Take Strategic Sourcing Adoption Step-by-Step

For Best Strategic Sourcing Results, Take Your Users on a Step-by-Step Journey

Thursday, August 13, 2015
BY: Ole Nielsen, Chairman and Founder

When you’re getting started with a new TV, all you really want is Power, Volume and Channels…

More than that, you just end up with confusion, frustration, and poor business results. Once you have the basics down, then you can move on to DVR recording, satellites and multiple video feeds.

The same holds true for the software platforms you use to run your business. The challenge comes when the system has so much functionality and complexity that users get confused before they can get comfortable with what they need to get started.

When we started Scanmarket in 1999, it was founded on several core principles:

  • Software only creates value if people actually use it
  • Ease of use and ease of adoption trumps advanced functionality
  • Access to advanced functionality only when your people are ready for it

To that end, we created an approach to give your users the functionality they need in the increments they need it. 

Scanmarket was purposefully architected to provide your program the best opportunity to succeed, while giving your user community a structured on-ramp to increase capabilities as they get more comfortable.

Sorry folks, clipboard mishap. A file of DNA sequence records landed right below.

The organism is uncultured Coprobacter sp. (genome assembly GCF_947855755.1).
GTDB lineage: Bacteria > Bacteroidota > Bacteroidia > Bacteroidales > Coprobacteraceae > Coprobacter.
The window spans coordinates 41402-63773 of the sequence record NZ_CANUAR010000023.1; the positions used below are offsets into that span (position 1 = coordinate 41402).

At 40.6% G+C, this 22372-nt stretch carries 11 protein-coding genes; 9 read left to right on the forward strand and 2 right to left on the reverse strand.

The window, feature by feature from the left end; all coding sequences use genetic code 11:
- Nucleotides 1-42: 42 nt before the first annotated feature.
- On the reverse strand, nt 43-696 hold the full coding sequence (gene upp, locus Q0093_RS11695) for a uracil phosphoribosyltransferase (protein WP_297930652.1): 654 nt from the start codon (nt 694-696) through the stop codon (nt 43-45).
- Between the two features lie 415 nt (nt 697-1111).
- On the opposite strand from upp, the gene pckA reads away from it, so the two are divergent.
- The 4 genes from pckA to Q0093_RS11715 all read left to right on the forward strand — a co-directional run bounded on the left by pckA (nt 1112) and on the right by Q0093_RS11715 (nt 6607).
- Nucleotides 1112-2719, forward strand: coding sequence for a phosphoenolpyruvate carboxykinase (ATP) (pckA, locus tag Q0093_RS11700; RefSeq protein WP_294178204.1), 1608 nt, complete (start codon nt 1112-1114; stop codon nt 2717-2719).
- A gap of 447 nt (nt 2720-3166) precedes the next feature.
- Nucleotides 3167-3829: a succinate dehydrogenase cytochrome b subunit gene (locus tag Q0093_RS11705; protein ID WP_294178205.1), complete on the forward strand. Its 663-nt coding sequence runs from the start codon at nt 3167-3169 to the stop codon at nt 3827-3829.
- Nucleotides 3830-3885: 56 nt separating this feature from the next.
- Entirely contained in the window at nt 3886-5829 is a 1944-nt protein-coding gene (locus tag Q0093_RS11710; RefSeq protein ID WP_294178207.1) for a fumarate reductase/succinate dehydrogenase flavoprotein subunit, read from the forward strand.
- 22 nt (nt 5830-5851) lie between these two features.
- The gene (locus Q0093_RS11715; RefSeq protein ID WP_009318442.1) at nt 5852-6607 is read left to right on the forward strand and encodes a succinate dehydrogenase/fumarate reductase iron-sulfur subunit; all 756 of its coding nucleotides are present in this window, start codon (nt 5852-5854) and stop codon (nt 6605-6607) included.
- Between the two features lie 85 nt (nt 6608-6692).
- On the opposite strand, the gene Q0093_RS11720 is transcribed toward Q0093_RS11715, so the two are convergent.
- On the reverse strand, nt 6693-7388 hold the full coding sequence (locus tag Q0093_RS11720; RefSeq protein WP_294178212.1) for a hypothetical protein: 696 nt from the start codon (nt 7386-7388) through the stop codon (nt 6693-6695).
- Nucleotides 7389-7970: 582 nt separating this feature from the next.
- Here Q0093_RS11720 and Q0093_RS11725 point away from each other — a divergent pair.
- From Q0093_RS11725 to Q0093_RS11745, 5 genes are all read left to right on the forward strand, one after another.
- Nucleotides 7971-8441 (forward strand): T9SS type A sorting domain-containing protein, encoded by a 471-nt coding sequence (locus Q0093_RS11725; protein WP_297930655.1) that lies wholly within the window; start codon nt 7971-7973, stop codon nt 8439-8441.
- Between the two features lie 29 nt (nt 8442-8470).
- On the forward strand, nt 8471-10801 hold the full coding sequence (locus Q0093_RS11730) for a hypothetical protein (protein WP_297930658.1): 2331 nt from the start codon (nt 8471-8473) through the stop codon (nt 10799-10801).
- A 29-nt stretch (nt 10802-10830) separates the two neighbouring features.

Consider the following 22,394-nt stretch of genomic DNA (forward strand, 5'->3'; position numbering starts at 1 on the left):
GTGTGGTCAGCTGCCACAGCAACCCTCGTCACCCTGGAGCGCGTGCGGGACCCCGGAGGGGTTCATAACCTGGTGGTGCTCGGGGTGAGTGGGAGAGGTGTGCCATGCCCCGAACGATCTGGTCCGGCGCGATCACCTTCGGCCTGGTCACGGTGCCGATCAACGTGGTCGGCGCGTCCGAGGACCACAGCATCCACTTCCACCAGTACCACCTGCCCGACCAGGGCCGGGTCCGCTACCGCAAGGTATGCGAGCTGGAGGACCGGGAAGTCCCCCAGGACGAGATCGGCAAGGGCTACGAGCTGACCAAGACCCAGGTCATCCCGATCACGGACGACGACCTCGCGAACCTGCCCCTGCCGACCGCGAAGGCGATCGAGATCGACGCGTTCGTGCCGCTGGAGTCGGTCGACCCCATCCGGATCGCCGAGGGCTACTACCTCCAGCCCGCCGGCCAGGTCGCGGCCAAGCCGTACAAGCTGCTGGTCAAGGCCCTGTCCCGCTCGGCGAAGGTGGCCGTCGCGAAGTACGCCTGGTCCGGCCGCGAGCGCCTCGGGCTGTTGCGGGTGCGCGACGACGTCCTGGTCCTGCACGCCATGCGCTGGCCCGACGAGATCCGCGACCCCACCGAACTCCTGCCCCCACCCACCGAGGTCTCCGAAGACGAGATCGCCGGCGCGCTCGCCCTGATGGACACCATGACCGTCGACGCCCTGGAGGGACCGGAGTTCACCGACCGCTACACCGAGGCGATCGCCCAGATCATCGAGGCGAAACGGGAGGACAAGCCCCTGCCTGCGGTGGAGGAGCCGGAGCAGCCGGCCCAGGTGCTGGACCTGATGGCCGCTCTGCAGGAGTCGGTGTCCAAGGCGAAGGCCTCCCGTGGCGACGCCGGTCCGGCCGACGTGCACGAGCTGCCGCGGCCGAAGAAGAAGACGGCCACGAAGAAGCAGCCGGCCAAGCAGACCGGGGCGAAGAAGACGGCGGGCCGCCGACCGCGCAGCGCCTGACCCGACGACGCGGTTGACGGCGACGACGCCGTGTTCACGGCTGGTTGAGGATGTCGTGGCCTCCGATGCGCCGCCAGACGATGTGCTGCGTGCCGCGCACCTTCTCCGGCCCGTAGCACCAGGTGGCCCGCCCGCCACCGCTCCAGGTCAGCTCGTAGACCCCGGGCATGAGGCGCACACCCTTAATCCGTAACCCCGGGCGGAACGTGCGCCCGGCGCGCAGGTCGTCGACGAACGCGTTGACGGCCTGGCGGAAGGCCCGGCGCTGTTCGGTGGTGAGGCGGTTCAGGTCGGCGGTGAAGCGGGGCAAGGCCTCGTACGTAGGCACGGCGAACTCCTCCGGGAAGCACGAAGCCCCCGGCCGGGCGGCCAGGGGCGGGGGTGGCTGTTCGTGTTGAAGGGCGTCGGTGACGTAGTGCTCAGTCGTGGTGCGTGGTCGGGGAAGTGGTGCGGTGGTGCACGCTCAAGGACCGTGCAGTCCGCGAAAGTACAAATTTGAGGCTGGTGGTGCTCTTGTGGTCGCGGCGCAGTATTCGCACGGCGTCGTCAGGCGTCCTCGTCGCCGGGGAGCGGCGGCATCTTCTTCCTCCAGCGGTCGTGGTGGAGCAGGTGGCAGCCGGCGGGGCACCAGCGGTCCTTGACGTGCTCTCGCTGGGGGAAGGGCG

We recommend the following:

  • Three tiers for new (Novice), experienced (Pro) and expert (Super User) users
  • Set predefined toll gates for “promoting” a user from one tier to the next
  • Set specific functionalities within each tier that are tailored to your business (e.g. if you run lots of auctions, go heavy on those from the start)
  • Keep flexibility to make changes as needed 

Additionally, it provides for opportunities to create competition and recognition among your team as they move up the achievement ladder. You can even create a video game-like system where your people receive points toward “wizard” status. There’s no reason not to create a little fun in your program.

Scanmarket grows with the user instead of the other way around. This leads to deeper and faster adoption. It also lessens the learning curve for your users. This delivers better overall results for your program.